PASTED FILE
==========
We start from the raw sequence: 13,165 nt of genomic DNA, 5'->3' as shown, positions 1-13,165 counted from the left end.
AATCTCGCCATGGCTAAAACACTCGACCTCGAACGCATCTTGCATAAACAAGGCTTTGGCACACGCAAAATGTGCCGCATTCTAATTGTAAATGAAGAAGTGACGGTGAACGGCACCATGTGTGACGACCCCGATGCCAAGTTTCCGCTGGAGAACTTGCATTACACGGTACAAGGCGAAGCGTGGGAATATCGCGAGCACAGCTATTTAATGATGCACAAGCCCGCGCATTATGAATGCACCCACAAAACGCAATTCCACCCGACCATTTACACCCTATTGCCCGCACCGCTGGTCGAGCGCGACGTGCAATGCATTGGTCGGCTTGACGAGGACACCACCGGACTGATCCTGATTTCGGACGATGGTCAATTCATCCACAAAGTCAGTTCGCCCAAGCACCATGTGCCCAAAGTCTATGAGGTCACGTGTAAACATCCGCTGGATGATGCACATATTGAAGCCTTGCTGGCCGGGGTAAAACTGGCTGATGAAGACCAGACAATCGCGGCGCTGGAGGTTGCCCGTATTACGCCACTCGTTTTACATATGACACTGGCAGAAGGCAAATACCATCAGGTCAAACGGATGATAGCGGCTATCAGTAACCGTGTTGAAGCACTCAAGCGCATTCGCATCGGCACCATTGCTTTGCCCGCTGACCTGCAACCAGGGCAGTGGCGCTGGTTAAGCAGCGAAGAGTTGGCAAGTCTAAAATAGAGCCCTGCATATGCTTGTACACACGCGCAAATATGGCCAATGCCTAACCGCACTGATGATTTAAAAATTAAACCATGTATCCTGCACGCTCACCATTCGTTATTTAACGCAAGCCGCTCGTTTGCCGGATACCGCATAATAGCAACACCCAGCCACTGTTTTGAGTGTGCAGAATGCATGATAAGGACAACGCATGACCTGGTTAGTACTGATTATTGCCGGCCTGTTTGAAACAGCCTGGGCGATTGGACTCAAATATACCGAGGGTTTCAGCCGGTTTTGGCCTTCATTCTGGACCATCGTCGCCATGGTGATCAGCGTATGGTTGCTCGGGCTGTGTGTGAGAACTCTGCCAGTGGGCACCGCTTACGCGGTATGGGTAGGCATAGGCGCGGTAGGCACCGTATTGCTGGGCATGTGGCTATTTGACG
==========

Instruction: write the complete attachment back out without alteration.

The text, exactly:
We start from the raw sequence: 13,165 nt of genomic DNA, 5'->3' as shown, positions 1-13,165 counted from the left end.
AATCTCGCCATGGCTAAAACACTCGACCTCGAACGCATCTTGCATAAACAAGGCTTTGGCACACGCAAAATGTGCCGCATTCTAATTGTAAATGAAGAAGTGACGGTGAACGGCACCATGTGTGACGACCCCGATGCCAAGTTTCCGCTGGAGAACTTGCATTACACGGTACAAGGCGAAGCGTGGGAATATCGCGAGCACAGCTATTTAATGATGCACAAGCCCGCGCATTATGAATGCACCCACAAAACGCAATTCCACCCGACCATTTACACCCTATTGCCCGCACCGCTGGTCGAGCGCGACGTGCAATGCATTGGTCGGCTTGACGAGGACACCACCGGACTGATCCTGATTTCGGACGATGGTCAATTCATCCACAAAGTCAGTTCGCCCAAGCACCATGTGCCCAAAGTCTATGAGGTCACGTGTAAACATCCGCTGGATGATGCACATATTGAAGCCTTGCTGGCCGGGGTAAAACTGGCTGATGAAGACCAGACAATCGCGGCGCTGGAGGTTGCCCGTATTACGCCACTCGTTTTACATATGACACTGGCAGAAGGCAAATACCATCAGGTCAAACGGATGATAGCGGCTATCAGTAACCGTGTTGAAGCACTCAAGCGCATTCGCATCGGCACCATTGCTTTGCCCGCTGACCTGCAACCAGGGCAGTGGCGCTGGTTAAGCAGCGAAGAGTTGGCAAGTCTAAAATAGAGCCCTGCATATGCTTGTACACACGCGCAAATATGGCCAATGCCTAACCGCACTGATGATTTAAAAATTAAACCATGTATCCTGCACGCTCACCATTCGTTATTTAACGCAAGCCGCTCGTTTGCCGGATACCGCATAATAGCAACACCCAGCCACTGTTTTGAGTGTGCAGAATGCATGATAAGGACAACGCATGACCTGGTTAGTACTGATTATTGCCGGCCTGTTTGAAACAGCCTGGGCGATTGGACTCAAATATACCGAGGGTTTCAGCCGGTTTTGGCCTTCATTCTGGACCATCGTCGCCATGGTGATCAGCGTATGGTTGCTCGGGCTGTGTGTGAGAACTCTGCCAGTGGGCACCGCTTACGCGGTATGGGTAGGCATAGGCGCGGTAGGCACCGTATTGCTGGGCATGTGGCTATTTGACG